Jannet defended a peculiar form of Social Catholicism.Footnote 9 He supported freedom of contract and free trade, and he was grateful to liberal economists for having combated socialism. Even if he was sympathetic to the historical inclination of Wilhelm Roscher, he vigorously disapproved of the interventionist policies advocated by the Socialists of the Chair, such as Adolf Held and Adolph Wagner, on the basis of their “fake science.” History was not a tool for social transformation, but it could reveal the natural organization of societies. For Jannet, the laws of political economy were universal because they were given by God.

With Comte, Jannet denied the separateness of political economy. Social science was one and had to study the whole of mankind whose goal is happiness. English political economy took humanity out of the equation: “The influence of national life, that of the family, the connection of men to places, custom, the action of the idea of right [droit] and the sentiments of social benevolence are eliminated” (Jannet Reference Jannet1878, p. 1067). Writing a long survey of the state of the social science in the Catholic periodical Le Correspondant, Jannet dismissed the caricatural conceptions of man given by the “old school,” which tried to reduce man either to “algebraic equations” or to a statistical “homme moyen”—a probable reference to the work of Adolf Quetelet. Jannet asserted: “In reality, this sort of homo economicus is like Rousseau’s natural man: it never existed!” (Jannet Reference Jannet1878, p. 1067).Footnote 10 For Jannet, the natural goodness of man assumed by Rousseau was a false dogma of the French Revolution. At the opposite end, neither could the individualistic and aggressive nature of individuals postulated by Hobbes, “Homo Homini Lupus,” serve as a foundation for a true science compatible with Christian teaching (Jannet et al. Reference Jannet, Stiegler, Gide and Passy1890, p. 30). Rather, the necessary starting point of social science should be the “constant action of the original sin,” as Frédéric Le Play had observed in his studies (Jannet Reference Jannet1878, p. 1074). This explained the necessity of domestic authority, of religion to fight vice, and of the duty of wealth towards members of the lower classes. Thus, “the subject of economic observation should be the family and not the isolated individual” (Jannet Reference Jannet1878, p. 1074).Footnote 11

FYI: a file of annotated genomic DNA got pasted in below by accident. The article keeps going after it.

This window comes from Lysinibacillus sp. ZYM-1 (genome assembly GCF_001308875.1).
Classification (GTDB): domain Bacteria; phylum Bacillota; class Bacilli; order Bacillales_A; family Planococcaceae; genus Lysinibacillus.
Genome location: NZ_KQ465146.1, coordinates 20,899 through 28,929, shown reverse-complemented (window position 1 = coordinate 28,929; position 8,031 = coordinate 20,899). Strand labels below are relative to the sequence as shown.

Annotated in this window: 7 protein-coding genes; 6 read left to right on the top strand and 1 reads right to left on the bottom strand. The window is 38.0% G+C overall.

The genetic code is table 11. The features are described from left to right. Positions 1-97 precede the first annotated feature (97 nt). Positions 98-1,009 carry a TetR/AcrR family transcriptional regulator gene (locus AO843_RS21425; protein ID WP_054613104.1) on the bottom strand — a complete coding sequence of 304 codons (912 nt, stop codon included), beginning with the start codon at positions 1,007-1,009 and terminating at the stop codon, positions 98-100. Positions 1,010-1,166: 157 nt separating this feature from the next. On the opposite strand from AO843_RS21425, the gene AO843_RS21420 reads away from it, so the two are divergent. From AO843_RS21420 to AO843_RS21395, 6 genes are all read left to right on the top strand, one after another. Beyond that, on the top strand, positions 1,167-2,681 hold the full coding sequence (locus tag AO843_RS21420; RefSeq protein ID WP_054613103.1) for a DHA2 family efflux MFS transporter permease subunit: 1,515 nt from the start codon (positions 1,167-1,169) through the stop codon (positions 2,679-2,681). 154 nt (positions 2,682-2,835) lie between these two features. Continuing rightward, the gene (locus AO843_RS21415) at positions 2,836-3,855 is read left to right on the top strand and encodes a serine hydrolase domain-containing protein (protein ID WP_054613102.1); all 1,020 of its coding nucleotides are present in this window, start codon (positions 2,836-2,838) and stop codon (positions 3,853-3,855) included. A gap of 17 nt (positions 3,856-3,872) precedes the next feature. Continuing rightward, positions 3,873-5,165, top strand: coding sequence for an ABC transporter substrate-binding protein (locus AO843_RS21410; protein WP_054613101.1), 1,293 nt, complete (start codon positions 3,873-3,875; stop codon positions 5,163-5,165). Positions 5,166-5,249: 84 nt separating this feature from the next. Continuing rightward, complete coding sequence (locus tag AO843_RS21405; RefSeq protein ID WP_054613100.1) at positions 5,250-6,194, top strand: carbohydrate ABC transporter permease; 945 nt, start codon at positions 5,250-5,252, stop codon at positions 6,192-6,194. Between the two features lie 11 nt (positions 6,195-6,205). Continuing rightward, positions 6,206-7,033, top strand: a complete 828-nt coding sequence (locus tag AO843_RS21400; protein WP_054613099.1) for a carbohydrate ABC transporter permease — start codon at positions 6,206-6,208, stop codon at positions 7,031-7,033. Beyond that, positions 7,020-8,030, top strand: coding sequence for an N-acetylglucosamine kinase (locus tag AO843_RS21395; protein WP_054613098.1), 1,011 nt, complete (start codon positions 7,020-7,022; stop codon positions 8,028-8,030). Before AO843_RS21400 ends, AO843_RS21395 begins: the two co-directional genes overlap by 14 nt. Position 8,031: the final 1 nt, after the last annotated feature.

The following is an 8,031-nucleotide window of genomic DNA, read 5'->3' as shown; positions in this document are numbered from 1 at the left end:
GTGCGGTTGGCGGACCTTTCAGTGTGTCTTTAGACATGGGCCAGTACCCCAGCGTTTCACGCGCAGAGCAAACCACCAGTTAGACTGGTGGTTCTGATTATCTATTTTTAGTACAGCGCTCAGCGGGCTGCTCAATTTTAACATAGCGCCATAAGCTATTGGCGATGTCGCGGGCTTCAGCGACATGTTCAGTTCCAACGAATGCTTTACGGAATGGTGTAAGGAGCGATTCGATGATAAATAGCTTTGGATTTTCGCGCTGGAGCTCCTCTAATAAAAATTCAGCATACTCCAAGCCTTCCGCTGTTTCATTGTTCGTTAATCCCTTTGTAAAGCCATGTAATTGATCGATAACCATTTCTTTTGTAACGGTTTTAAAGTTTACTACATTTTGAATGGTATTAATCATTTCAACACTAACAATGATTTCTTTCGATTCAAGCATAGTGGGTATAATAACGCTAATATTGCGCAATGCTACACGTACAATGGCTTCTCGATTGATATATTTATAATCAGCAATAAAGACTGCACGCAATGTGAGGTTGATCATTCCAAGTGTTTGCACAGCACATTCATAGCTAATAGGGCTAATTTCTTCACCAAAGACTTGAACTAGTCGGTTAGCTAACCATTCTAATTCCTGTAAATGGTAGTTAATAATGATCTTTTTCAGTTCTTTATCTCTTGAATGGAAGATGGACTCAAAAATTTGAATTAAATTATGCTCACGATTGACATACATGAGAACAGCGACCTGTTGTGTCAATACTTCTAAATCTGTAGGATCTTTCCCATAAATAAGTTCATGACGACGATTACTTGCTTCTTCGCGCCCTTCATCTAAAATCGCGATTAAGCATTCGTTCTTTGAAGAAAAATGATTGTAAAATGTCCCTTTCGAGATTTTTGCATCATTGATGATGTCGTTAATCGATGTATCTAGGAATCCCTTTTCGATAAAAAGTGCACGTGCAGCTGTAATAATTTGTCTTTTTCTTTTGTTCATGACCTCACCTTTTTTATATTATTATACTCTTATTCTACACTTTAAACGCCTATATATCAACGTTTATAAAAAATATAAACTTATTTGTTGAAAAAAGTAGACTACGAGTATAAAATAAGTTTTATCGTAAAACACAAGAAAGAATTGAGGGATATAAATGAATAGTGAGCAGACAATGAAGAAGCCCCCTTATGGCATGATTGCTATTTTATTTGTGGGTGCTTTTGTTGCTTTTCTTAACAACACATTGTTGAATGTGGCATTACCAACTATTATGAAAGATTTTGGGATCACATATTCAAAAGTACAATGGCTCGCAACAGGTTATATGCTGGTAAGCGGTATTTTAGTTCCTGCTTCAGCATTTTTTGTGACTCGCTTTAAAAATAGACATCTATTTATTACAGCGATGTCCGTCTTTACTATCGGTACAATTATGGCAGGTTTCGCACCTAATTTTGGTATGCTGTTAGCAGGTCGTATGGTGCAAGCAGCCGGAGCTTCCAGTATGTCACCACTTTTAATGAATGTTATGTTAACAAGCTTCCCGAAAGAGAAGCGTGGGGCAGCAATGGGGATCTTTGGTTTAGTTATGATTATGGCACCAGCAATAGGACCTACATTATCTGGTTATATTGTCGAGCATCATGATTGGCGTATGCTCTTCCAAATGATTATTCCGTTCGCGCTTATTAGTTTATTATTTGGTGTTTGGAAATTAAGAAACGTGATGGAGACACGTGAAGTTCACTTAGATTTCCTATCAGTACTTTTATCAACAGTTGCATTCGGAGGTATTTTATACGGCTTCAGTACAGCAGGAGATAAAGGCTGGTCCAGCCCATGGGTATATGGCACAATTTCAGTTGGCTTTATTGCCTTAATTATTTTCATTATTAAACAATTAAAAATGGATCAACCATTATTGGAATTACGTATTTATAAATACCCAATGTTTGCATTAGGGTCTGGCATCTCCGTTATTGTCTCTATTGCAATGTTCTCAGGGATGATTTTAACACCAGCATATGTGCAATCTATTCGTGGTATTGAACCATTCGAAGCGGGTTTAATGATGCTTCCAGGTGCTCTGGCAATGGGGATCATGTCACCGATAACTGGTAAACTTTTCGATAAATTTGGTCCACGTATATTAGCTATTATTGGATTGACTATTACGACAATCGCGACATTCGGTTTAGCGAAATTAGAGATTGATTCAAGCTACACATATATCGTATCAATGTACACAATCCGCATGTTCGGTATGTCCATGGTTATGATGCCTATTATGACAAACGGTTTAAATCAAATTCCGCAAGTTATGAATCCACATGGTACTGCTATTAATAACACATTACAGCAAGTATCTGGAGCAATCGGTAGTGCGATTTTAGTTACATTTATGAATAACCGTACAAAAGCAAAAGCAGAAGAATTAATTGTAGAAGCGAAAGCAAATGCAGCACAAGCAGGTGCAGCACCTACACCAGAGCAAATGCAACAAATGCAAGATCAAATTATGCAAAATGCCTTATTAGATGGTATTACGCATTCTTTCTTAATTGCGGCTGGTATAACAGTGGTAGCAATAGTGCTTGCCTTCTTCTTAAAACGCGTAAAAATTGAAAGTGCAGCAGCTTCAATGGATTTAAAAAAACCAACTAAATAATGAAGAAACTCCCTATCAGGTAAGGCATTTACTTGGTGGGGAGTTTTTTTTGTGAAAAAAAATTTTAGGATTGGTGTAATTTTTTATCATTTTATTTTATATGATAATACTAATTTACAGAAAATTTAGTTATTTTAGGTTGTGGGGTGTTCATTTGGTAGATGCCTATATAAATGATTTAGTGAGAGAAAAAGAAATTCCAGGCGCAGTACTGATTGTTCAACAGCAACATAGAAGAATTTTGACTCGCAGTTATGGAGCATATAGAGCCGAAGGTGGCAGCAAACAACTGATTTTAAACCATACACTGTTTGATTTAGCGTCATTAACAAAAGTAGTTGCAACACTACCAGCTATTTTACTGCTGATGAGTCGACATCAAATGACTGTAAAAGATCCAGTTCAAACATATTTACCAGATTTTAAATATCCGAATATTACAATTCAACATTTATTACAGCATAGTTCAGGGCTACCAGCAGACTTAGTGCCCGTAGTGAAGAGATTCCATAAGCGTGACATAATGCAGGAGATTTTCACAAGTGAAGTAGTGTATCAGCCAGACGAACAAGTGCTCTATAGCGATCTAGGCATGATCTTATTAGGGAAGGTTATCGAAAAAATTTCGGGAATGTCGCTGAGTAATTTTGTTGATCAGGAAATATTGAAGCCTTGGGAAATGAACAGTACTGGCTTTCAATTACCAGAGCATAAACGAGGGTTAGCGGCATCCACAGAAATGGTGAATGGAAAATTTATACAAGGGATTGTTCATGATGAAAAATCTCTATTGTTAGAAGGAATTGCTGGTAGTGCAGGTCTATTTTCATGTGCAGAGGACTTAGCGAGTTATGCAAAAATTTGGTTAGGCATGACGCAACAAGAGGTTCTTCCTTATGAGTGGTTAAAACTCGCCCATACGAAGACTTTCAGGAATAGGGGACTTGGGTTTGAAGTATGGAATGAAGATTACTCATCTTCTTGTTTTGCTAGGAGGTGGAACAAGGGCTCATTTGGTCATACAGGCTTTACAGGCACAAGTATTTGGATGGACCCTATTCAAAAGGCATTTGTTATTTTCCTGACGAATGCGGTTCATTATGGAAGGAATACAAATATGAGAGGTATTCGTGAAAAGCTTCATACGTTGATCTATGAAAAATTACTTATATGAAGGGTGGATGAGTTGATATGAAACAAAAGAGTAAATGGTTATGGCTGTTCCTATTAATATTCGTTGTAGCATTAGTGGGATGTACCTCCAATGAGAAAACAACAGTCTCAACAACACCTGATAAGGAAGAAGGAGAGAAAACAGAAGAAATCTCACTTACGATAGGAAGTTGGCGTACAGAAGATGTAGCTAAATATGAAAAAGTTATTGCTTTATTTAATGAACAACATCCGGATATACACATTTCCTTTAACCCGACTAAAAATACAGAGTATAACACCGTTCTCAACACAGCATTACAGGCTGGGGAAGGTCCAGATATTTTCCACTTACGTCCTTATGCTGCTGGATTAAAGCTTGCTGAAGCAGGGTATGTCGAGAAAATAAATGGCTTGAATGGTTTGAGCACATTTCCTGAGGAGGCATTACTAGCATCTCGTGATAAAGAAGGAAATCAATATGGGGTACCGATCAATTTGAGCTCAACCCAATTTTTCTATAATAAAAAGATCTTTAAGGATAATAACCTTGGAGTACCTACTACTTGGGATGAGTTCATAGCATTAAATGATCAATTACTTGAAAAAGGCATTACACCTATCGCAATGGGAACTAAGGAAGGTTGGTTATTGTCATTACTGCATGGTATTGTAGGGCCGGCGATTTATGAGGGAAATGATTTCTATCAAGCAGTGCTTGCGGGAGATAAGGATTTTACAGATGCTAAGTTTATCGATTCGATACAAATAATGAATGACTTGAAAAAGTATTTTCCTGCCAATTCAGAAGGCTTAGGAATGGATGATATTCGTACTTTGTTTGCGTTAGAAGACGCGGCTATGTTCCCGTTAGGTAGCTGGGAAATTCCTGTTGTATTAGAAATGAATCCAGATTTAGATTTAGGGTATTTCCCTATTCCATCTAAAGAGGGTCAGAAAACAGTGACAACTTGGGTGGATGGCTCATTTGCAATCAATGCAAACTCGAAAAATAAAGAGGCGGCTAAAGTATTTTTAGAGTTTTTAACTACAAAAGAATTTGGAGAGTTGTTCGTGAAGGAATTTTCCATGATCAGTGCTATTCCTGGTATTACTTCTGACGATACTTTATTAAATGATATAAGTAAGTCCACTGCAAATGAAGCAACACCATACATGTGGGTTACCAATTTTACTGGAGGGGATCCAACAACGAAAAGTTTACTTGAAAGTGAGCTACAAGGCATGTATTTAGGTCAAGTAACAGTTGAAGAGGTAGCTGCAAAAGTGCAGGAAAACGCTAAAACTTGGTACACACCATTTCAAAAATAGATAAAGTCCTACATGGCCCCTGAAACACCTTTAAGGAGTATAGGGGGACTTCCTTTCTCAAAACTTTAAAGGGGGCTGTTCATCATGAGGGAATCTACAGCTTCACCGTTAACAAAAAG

In his Groundwork of Economics published in Reference Devas1883, Charles S. Devas, a lecturer in political economy in a Catholic college near London, probably made the only direct reference to Jannet’s conceptual innovation. Referring to the above passage in Jannet’s article and paraphrasing it, but without attributing to him the paternity of the expression, Devas denounced the English economists of the first half of the nineteenth century who “dressed up a ridiculous homo oeconomicus, just as in political science Rousseau had dressed up a ridiculous homme de la nature” (Devas Reference Devas1883, p. 43). For Devas, these excesses had led to an agnostic historical reaction that denied the centrality of “good will” and “revelation” in guiding men’s moral behavior in society.

Jannet and Devas addressed a methodological criticism to English political economy. Like some German economists with similar conservative political views, they were probably as upset as those economists, if not more, by the liberal assumptions of English political economy.

Conciliatory Approaches